Mummy’s little helpers feel the pocket money pinch
14 July 2010
Gender pay gap starts early with pocket money
We all know the economic downturn has hit our wallets – but it has also hit children’s piggy banks, according to a report from Tesco Bank. The national pocket money budget currently stands at around £40 million per week*, despite the fact that one in four parents (24%) has reduced the amount of pocket money they give to their children following the recession.
The report, entitled “Every Little Helpers” and the first in the Tesco Bank “Family Matters” series, reveals that the majority of parents (71%) across the UK expect help around the house from their children (aged 4-15 years old) in return for pocket money. The most generous parents can be found in London, giving children £7.81 per week in return for household chores, whilst the UK average is £5.80.
Today’s mums and dads expect children to complete chores ranging from tidying their own rooms to mowing the lawn in return for cash.
Top five pocket money earners
Bottom five pocket money earners
Gender pay gap starts at an early age
The report also suggests that gender differences start early on in life. Boys are more than twice as likely as girls to receive between £16 and £20 a week but they are also more likely to spend their money within days. While girls are streets ahead when it comes to saving, over a third of all children (38%) regularly save-up their hard earned cash for something they really want.
Dr Elizabeth Kilbey, a leading child psychologist working closely with Tesco Bank on the research says,
“It’s great to see so many parents across the country rewarding and reinforcing children’s good behaviour with pocket money they can then choose to spend or save. You can never start financial education early enough in a child’s life and this approach is by far the best way to teach children good habits.”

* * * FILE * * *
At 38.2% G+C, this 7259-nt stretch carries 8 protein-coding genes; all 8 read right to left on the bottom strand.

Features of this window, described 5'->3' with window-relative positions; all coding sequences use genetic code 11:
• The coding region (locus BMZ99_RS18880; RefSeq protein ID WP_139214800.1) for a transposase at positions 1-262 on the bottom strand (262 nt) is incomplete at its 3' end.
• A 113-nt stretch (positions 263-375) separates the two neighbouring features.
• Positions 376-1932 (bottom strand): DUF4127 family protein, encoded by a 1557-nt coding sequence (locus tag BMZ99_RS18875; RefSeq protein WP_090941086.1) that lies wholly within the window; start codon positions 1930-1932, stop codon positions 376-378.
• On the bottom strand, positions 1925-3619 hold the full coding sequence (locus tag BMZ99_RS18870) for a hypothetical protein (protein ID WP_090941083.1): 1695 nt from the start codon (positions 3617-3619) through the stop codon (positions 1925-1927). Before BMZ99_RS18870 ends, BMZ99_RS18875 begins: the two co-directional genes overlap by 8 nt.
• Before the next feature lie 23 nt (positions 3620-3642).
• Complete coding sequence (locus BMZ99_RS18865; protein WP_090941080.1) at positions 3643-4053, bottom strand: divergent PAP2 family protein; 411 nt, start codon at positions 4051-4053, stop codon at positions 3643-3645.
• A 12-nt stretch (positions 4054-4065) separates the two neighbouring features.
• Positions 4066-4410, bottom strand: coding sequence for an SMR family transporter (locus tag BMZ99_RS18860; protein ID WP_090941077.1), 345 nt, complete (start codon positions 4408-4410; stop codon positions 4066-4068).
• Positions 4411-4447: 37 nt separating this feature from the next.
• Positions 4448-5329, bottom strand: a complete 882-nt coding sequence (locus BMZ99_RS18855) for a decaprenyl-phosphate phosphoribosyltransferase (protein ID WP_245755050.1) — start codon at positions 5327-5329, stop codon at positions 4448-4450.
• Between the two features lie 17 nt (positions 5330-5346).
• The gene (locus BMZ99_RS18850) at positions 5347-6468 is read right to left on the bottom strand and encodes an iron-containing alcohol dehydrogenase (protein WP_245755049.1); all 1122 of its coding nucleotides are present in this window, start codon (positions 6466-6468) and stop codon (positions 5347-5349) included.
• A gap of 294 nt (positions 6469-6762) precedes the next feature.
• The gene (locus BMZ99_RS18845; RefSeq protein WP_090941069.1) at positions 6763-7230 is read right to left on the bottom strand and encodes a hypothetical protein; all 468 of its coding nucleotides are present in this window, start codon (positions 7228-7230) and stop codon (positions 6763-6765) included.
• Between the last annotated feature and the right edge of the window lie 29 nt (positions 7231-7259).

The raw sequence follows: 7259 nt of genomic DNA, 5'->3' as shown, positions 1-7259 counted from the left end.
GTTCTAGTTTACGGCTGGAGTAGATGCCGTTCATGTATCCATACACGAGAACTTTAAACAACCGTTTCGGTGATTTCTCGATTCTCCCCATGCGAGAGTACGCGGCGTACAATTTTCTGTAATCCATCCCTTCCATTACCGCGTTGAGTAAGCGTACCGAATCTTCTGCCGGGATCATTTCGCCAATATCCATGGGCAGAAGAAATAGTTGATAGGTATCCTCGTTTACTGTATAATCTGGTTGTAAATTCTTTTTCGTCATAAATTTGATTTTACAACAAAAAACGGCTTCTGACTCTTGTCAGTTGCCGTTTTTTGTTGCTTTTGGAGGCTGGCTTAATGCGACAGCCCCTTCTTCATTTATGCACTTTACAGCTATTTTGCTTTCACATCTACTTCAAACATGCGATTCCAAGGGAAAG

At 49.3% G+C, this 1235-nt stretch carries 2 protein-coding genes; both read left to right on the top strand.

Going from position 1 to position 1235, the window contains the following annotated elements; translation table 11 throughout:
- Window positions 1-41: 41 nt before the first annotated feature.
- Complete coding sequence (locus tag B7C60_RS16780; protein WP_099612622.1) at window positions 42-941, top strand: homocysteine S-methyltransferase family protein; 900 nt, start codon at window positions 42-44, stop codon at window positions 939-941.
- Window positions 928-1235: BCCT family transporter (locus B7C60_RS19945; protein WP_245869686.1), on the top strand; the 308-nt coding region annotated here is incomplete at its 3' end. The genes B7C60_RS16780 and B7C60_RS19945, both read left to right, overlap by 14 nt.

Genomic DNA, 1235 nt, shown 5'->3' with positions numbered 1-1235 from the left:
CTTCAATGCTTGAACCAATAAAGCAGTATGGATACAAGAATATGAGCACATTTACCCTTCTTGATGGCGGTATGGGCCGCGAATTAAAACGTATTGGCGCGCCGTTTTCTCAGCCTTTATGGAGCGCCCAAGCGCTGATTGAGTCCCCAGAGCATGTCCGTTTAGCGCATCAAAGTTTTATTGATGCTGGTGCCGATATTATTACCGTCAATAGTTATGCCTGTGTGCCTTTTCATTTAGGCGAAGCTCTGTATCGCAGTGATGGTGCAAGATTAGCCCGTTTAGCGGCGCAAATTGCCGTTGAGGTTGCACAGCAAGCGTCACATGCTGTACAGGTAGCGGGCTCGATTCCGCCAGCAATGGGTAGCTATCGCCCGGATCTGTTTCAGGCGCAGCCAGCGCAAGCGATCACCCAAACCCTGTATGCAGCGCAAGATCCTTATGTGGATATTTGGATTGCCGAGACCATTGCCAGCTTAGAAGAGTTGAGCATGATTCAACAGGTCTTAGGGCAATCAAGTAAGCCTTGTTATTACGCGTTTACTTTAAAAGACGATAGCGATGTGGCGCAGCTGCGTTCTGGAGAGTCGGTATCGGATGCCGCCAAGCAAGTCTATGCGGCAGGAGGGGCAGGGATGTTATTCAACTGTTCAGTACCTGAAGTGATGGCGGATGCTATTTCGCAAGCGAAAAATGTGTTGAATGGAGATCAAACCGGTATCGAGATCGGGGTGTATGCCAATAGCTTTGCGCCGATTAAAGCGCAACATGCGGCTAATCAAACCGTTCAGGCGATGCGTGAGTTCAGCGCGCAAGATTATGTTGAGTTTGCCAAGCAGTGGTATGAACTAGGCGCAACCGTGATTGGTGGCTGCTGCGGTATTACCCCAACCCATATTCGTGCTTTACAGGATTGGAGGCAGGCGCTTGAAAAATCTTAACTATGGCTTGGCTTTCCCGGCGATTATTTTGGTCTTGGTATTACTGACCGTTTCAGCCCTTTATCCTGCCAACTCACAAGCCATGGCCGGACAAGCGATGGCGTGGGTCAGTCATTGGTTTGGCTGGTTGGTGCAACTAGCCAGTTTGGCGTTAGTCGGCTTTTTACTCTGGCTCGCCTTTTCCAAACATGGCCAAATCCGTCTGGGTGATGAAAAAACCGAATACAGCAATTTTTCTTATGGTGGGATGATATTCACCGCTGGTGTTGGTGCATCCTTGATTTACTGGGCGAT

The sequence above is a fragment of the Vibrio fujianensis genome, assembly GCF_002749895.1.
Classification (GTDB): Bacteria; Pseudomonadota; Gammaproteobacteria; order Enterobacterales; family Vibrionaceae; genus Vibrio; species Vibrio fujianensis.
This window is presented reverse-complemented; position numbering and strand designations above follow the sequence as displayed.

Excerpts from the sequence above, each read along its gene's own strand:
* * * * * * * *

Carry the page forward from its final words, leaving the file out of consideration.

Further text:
The majority of parents surveyed (65%) said they have had the financial equivalent of the birds and bees conversation with their children; where money comes from and what it’s for. “
Financial knowledge is best learnt from a young age. While parents can make it fun, money is not a joke and children should understand this clearly. Parents work hard to provide things for the children. It’s brilliant to see parents across the UK talking to their children about this,” Dr Elizabeth Kilbey added.
Parents helping kids onto savings ladder
Parents are actively helping their children onto the savings ladder and 35% of children under 16 now hold their own savings account. However, over half (54%) of the children in the UK are traditionalists, preferring to keep their coins and notes stashed safely away in a piggy bank.
Tesco Bank’s “Every Little Helpers” report explores children’s spending and saving habits and how they can be taught the value of money through something as simple as regular pocket money.
David McCreadie, Banking Commercial Director at Tesco Bank, said,
“We commissioned this research to understand the changing dynamics of family spending and this report has provided us with interesting findings. It’s great to see parents talking to children about money and teaching them savings habits at an early age through pocket money.”
The report is available now for parents to download free at https://mediacentre.metafaq.com/help/news/everylittlehelpers/. It contains help and advice from Dr Elizabeth Kilbey for parents on how to talk to their children about money and teach them about spending and saving responsibly.
For more information and media enquiries please contact:
Tesco Bank press office
+44 (0) 131 274 3630
Tesco Bank’s goal is to make banking and insurance easier and better value for people who shop at Tesco. Tesco Bank participates in the Chartered Banker Professional Standards Board.
Tesco Bank is a trading name of Tesco Personal Finance plc. Registered in Scotland No. SC173199. Registered Office: 2 South Gyle Crescent, Edinburgh, EH12 9FQ